0 ohm resistor vs jumper

0 ohm resistor vs jumper DEFAULT

Benefits For Zero Ohm Resistor in Circuit Design

Measuring a zero ohm resistor


I was recently engrossed in a popular strategy game, Rise Of Kingdoms. I can’t believe how addictive it is, as I spent hours building a castle and sending troops to war. Besides the heated battles, I managed to pick up some in-game jargon, one of which is ‘zeroed.’ 

In the game, getting ‘zeroed’ basically means having the wall protecting the castle totally destroyed. With smoke and flames billowing from the castle, getting zeroed in the game is pretty bad news. Thankfully, you don’t get zeroed in PCB design, but the existence of a zero ohm resistor can be quite confusing. 

What Is A Zero Ohm Resistor?

A zero ohm resistor is exactly what the term described. It is a single resistor that is manufactured to have zero ohm of resistance when measured. A through-hole resistor with zero ohm is often marked with a single black band, which indicates the value of the resistance. 

Meanwhile, a surface mount ceramic resistor will have a single or a multiple number of zeros to represent this zero ohm resistance. You can also imagine zero ohm resistors as jumper wires that are shaped as typical resistors. Measuring a zero ohm resistor with a multimeter will return in a reading that approaches zero ohm. 

Why Do You Need Zero Ohm Resistors? 

PCB designers who have never encountered zero ohm resistors are often fuelled with questions on the applications and practicality of the component. After all, why the hassle of manufacturing resistors with zero ohm when one could easily use jumper wires on the design? 

Automatic Placement

It’s common that circuits are usually built with jumpers that allow certain subcircuits to be connected flexibly. Often, a circuit is replicated in a few product variations where only selected subcircuits are used. Zero ohm resistors are commonly used to replace jumpers in enabling certain connections on the PCB

If you’re building a PCB with manual placement and soldering, using a jumper wire is probably the best way to establish connections between pads. However, mass production involves a pick-and-place machine, which doesn’t have the capability of unrolling and cutting jumper wires. In such cases, a separate machine is needed for jumper wires.


Pick and place SMT machine with zero ohm resistors

Using zero ohm resistors reduce the cost of jumper wires insertion.


For mass production, it’s important to keep the cost down. Using an additional machine for jumper wires results in a separate setup and process cost. Therefore, a zero-ohm resistor is the perfect alternative that saves cost and time in assembly.

Single Layer Design

PCB designers are often pressured to keep minimize cost. There’s nothing cheaper than confining a design to a single layer PCB. However, getting the traces to their destination without overlapping is tough when you have quite a number of components on board.

Zero ohm resistors are the perfect remedy to ‘magically’ route a single layer board. Rather than making holes and turning the PCB into a double-layer structure, you can route a trace between the pads of a zero ohm resistor. These resistors are then assembled along with other components during the manufacturing process. 

Preventing Reverse Engineering

It’s a bitter truth but there are copycats in the market that will not hesitate to reverse engineer a PCB that’s proven to be a hit. Short of coating the entire PCB with epoxy, zero ohm resistors are a great option to confuse the unethical copycats.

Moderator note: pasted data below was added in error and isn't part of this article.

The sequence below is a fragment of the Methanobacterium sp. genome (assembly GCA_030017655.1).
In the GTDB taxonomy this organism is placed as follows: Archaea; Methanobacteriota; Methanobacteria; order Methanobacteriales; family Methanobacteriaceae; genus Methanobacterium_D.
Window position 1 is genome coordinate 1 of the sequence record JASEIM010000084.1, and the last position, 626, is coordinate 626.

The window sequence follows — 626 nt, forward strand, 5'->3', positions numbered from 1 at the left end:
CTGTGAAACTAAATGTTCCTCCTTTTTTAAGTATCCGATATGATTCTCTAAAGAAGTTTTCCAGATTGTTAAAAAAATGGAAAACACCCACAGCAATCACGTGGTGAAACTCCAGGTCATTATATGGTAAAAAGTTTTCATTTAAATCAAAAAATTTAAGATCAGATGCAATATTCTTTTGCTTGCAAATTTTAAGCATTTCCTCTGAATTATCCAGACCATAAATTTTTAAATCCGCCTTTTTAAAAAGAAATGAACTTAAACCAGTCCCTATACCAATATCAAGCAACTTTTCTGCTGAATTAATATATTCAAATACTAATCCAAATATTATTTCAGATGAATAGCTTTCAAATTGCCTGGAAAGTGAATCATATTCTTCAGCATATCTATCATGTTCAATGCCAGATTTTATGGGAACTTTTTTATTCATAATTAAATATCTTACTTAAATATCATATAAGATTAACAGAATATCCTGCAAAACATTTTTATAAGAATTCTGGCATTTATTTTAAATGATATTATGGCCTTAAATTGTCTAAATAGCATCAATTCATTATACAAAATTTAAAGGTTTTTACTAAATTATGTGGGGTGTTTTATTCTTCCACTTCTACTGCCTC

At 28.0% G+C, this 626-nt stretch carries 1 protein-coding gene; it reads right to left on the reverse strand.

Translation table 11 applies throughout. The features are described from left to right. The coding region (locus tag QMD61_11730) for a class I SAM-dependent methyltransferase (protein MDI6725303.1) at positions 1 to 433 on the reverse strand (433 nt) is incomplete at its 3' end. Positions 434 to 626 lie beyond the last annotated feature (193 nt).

Intentionally placing zero ohm resistors on certain tracks is a good strategy to mislead the perpetrators copying the design. If possible, order zero ohm resistors with no markings to further frustrate their efforts. 


Engineer writing a schematic on a board

Placing zero ohm resistors may prevent illegal reverse engineering.


Design Considerations When Using Zero Ohm Resistors

Using a zero ohm resistor isn’t a complicated process but you’ll need to remember that zero ohm resistors aren’t ideal components. In other words, it has a certain amount of resistance as with other conductive wires and traces.

As there is a tiny amount of resistance in a zero ohm resistor, it can dissipate heat when current passes through. The maximum power rating for the zero ohm resistor is defined by the thermal characteristic of the material and size. You’ll want to ensure that you’ve chosen a zero ohm resistor that can handle the current passing through without burning out. 

Whether it’s to protect your design or to fully automate the assembly process, it’s quite easy to add zero ohm resistors if you have a good PCB design software like OrCAD PCB Designer. You’ll be surprised how these tiny components that confused many can result in substantial cost saving. Even more, the whole suite of PCB design and analysis tools from Cadence can augment your design process into excelling at any scenario. 

If you’re looking to learn more about how Cadence has the solution for you, talk to us and our team of experts.

About the Author

Cadence PCB solutions is a complete front to back design tool to enable fast and efficient product creation. Cadence enables users accurately shorten design cycles to hand off to manufacturing through modern, IPC-2581 industry standard.

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Zero-ohm link

Dummy resistor

A zero-ohm link or zero-ohm resistor is a wire link packaged in the same physical package format as a resistor. It is used to connect traces on a printed circuit board (PCB). This format allows it to be placed on the circuit board using the same automated equipment used to place other resistors, instead of requiring a separate machine to install a jumper or other wire.[1] Zero-ohm resistors may be packaged like cylindrical resistors, or like surface-mount resistors.

One use is to allow traces on the same side of a PCB to cross: one trace has a zero-ohm resistor while the second trace runs in between the leads of the resistor, avoiding contact with the first trace.

The resistance is only approximately zero; only a maximum (typically 10–50 mΩ) is specified.[2] A percentage tolerance would not make sense, as it would be specified as a percentage of the ideal value of zero ohms (which would always be zero), so it is not specified.[3]